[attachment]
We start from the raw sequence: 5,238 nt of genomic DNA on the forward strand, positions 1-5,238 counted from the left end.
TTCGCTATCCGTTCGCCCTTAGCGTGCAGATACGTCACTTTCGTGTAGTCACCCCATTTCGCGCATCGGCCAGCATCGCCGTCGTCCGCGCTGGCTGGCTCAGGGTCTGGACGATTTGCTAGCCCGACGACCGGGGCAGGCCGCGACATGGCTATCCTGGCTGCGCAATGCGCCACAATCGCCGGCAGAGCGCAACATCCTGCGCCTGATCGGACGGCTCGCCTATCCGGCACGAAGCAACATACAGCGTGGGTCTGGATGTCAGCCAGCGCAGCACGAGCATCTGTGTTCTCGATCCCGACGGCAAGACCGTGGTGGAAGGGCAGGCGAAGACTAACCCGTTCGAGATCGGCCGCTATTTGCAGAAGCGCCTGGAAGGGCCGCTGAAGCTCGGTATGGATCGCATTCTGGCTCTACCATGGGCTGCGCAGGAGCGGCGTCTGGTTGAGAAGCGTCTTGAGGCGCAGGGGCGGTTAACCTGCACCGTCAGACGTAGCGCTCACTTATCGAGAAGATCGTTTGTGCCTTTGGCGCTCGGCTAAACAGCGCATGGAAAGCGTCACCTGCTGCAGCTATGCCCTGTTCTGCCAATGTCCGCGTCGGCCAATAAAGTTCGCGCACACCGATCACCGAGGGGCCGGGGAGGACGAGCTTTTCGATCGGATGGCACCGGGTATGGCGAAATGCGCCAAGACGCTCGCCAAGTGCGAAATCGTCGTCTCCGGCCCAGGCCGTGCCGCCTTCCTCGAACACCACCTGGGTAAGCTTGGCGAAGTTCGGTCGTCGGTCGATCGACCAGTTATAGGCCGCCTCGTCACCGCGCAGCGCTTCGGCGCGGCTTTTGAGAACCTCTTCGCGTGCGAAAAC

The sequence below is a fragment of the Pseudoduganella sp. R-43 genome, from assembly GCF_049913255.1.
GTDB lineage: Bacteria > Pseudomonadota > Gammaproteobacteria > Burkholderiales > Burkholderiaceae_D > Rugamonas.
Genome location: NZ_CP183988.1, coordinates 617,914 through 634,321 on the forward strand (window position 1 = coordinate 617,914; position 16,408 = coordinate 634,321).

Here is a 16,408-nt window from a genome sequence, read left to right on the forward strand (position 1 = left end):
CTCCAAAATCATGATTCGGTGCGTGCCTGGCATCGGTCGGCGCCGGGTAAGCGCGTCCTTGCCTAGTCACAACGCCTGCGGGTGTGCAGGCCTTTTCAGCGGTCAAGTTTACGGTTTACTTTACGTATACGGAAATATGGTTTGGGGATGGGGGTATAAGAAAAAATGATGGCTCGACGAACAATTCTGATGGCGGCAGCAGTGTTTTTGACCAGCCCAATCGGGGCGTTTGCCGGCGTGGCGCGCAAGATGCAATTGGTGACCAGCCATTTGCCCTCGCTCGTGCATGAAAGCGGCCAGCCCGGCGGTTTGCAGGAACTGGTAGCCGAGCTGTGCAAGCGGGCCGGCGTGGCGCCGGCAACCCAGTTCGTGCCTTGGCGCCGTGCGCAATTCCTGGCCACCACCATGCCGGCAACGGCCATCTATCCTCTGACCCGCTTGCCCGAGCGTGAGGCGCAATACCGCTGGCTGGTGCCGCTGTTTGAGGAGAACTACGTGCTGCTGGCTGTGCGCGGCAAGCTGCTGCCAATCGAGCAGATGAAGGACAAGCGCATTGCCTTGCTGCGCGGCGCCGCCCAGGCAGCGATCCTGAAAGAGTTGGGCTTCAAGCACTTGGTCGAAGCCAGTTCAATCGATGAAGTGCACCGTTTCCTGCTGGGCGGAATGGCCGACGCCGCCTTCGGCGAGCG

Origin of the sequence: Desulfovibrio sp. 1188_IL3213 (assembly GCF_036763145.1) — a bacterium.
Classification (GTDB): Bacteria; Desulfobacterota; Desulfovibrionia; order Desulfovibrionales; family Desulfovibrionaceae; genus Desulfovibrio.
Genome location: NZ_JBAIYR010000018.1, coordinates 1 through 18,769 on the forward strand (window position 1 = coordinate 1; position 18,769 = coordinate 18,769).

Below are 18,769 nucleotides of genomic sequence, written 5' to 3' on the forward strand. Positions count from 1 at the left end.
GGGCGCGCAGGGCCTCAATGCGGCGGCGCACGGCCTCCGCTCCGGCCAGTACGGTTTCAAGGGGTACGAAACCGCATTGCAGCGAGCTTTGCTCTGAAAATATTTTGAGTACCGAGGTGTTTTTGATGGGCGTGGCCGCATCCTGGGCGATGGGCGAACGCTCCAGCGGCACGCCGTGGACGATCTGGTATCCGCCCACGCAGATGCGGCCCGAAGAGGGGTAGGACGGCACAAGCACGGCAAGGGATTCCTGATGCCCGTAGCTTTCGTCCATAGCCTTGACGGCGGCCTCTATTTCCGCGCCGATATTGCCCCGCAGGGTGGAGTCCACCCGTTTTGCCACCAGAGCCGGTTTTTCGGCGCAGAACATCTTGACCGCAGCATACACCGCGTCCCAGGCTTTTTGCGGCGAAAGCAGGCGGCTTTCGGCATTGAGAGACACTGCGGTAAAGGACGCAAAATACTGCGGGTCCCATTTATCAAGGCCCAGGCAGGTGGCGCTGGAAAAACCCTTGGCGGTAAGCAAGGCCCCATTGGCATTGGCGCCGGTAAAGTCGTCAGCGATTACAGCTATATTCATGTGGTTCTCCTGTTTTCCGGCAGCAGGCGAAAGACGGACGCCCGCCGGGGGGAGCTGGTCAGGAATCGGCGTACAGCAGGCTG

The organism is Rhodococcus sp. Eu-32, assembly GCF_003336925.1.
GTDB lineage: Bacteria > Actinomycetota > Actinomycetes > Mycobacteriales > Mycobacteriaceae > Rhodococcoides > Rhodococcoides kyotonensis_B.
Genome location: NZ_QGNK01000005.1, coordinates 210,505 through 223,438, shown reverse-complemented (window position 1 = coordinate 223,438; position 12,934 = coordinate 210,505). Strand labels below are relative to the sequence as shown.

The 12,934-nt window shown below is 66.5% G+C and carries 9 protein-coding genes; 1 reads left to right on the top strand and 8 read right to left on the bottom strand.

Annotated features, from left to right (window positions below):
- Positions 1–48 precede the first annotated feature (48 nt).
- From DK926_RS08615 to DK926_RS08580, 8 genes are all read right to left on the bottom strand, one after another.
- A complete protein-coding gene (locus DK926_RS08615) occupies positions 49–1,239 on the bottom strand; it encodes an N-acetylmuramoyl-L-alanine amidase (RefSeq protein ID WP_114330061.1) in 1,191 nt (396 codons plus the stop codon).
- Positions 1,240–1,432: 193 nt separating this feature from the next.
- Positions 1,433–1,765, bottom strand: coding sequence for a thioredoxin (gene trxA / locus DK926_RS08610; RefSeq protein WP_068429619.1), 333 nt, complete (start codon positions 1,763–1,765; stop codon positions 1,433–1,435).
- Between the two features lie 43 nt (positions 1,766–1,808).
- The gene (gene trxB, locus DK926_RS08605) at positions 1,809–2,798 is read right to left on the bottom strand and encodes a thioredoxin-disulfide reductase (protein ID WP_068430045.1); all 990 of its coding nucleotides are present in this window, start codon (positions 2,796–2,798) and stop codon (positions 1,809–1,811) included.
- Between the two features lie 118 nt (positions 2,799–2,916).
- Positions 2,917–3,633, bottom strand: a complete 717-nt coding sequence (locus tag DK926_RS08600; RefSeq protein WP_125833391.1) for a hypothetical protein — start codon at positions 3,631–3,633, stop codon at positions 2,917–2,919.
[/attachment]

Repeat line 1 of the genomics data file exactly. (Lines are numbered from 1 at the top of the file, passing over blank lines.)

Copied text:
We start from the raw sequence: 5,238 nt of genomic DNA on the forward strand, positions 1-5,238 counted from the left end.